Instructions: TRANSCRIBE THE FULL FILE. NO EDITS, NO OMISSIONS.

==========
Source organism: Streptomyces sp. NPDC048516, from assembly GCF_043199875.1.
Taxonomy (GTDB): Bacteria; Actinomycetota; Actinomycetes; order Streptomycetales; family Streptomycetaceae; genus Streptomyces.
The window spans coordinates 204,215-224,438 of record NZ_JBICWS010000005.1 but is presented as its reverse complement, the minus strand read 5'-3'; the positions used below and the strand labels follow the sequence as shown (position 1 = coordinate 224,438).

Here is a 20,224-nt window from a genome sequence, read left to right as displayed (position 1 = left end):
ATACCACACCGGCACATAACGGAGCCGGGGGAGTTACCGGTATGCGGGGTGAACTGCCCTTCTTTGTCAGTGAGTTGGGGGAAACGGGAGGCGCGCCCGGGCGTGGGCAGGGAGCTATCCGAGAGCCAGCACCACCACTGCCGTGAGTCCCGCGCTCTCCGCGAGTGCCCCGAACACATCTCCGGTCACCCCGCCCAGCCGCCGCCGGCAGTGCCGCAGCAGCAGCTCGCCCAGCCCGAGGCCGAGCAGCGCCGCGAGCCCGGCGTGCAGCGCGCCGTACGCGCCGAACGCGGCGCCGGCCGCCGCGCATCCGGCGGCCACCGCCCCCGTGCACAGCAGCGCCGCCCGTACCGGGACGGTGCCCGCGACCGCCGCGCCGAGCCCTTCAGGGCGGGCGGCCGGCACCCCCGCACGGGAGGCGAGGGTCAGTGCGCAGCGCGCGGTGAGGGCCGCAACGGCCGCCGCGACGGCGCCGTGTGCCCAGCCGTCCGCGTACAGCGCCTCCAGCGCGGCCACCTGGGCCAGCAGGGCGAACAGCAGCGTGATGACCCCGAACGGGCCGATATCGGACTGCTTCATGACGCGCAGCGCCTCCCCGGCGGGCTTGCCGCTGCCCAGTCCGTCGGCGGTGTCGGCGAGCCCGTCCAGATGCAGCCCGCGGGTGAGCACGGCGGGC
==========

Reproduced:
Source organism: Streptomyces sp. NPDC048516, from assembly GCF_043199875.1.
Taxonomy (GTDB): Bacteria; Actinomycetota; Actinomycetes; order Streptomycetales; family Streptomycetaceae; genus Streptomyces.
The window spans coordinates 204,215-224,438 of record NZ_JBICWS010000005.1 but is presented as its reverse complement, the minus strand read 5'-3'; the positions used below and the strand labels follow the sequence as shown (position 1 = coordinate 224,438).

Here is a 20,224-nt window from a genome sequence, read left to right as displayed (position 1 = left end):
ATACCACACCGGCACATAACGGAGCCGGGGGAGTTACCGGTATGCGGGGTGAACTGCCCTTCTTTGTCAGTGAGTTGGGGGAAACGGGAGGCGCGCCCGGGCGTGGGCAGGGAGCTATCCGAGAGCCAGCACCACCACTGCCGTGAGTCCCGCGCTCTCCGCGAGTGCCCCGAACACATCTCCGGTCACCCCGCCCAGCCGCCGCCGGCAGTGCCGCAGCAGCAGCTCGCCCAGCCCGAGGCCGAGCAGCGCCGCGAGCCCGGCGTGCAGCGCGCCGTACGCGCCGAACGCGGCGCCGGCCGCCGCGCATCCGGCGGCCACCGCCCCCGTGCACAGCAGCGCCGCCCGTACCGGGACGGTGCCCGCGACCGCCGCGCCGAGCCCTTCAGGGCGGGCGGCCGGCACCCCCGCACGGGAGGCGAGGGTCAGTGCGCAGCGCGCGGTGAGGGCCGCAACGGCCGCCGCGACGGCGCCGTGTGCCCAGCCGTCCGCGTACAGCGCCTCCAGCGCGGCCACCTGGGCCAGCAGGGCGAACAGCAGCGTGATGACCCCGAACGGGCCGATATCGGACTGCTTCATGACGCGCAGCGCCTCCCCGGCGGGCTTGCCGCTGCCCAGTCCGTCGGCGGTGTCGGCGAGCCCGTCCAGATGCAGCCCGCGGGTGAGCACGGCGGGC